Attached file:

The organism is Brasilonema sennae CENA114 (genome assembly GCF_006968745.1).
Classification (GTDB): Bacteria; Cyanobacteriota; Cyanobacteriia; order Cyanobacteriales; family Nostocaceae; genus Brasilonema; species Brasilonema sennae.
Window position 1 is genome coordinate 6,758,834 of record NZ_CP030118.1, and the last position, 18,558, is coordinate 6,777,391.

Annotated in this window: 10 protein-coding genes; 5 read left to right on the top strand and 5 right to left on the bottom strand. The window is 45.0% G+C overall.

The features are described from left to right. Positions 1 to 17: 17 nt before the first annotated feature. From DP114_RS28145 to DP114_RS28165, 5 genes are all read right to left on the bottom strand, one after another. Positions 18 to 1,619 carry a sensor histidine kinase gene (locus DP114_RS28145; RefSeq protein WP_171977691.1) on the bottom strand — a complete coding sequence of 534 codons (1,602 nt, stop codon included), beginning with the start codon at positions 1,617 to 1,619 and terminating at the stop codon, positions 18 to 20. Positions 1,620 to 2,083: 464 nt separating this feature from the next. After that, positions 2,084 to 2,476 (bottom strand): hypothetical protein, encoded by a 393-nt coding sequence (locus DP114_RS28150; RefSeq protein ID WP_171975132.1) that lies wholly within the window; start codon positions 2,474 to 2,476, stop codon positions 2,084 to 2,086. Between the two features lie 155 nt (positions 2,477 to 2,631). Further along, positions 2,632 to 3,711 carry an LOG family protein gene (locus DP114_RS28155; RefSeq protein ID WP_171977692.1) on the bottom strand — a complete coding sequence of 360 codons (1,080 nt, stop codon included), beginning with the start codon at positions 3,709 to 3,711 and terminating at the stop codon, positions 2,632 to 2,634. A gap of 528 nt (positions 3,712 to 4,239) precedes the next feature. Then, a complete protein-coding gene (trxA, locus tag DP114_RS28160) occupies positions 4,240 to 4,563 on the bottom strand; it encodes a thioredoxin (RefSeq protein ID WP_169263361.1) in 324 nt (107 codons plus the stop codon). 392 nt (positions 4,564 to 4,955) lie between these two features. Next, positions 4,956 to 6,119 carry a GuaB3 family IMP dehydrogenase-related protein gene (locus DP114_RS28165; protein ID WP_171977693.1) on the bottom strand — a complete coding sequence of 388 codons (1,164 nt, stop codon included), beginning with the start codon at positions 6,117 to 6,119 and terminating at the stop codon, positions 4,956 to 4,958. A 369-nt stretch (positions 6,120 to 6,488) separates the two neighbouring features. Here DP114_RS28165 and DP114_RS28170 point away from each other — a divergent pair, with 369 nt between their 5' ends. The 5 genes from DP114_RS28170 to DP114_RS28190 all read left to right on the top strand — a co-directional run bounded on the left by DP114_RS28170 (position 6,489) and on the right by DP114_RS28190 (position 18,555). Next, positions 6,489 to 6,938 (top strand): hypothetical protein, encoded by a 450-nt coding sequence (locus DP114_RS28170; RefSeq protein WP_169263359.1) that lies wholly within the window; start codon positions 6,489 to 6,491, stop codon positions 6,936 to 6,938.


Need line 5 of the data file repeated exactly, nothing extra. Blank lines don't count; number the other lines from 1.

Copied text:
The features are described from left to right. Positions 1 to 17: 17 nt before the first annotated feature. From DP114_RS28145 to DP114_RS28165, 5 genes are all read right to left on the bottom strand, one after another. Positions 18 to 1,619 carry a sensor histidine kinase gene (locus DP114_RS28145; RefSeq protein WP_171977691.1) on the bottom strand — a complete coding sequence of 534 codons (1,602 nt, stop codon included), beginning with the start codon at positions 1,617 to 1,619 and terminating at the stop codon, positions 18 to 20. Positions 1,620 to 2,083: 464 nt separating this feature from the next. After that, positions 2,084 to 2,476 (bottom strand): hypothetical protein, encoded by a 393-nt coding sequence (locus DP114_RS28150; RefSeq protein ID WP_171975132.1) that lies wholly within the window; start codon positions 2,474 to 2,476, stop codon positions 2,084 to 2,086. Between the two features lie 155 nt (positions 2,477 to 2,631). Further along, positions 2,632 to 3,711 carry an LOG family protein gene (locus DP114_RS28155; RefSeq protein ID WP_171977692.1) on the bottom strand — a complete coding sequence of 360 codons (1,080 nt, stop codon included), beginning with the start codon at positions 3,709 to 3,711 and terminating at the stop codon, positions 2,632 to 2,634. A gap of 528 nt (positions 3,712 to 4,239) precedes the next feature. Then, a complete protein-coding gene (trxA, locus tag DP114_RS28160) occupies positions 4,240 to 4,563 on the bottom strand; it encodes a thioredoxin (RefSeq protein ID WP_169263361.1) in 324 nt (107 codons plus the stop codon). 392 nt (positions 4,564 to 4,955) lie between these two features. Next, positions 4,956 to 6,119 carry a GuaB3 family IMP dehydrogenase-related protein gene (locus DP114_RS28165; protein ID WP_171977693.1) on the bottom strand — a complete coding sequence of 388 codons (1,164 nt, stop codon included), beginning with the start codon at positions 6,117 to 6,119 and terminating at the stop codon, positions 4,956 to 4,958. A 369-nt stretch (positions 6,120 to 6,488) separates the two neighbouring features. Here DP114_RS28165 and DP114_RS28170 point away from each other — a divergent pair, with 369 nt between their 5' ends. The 5 genes from DP114_RS28170 to DP114_RS28190 all read left to right on the top strand — a co-directional run bounded on the left by DP114_RS28170 (position 6,489) and on the right by DP114_RS28190 (position 18,555). Next, positions 6,489 to 6,938 (top strand): hypothetical protein, encoded by a 450-nt coding sequence (locus DP114_RS28170; RefSeq protein WP_169263359.1) that lies wholly within the window; start codon positions 6,489 to 6,491, stop codon positions 6,936 to 6,938.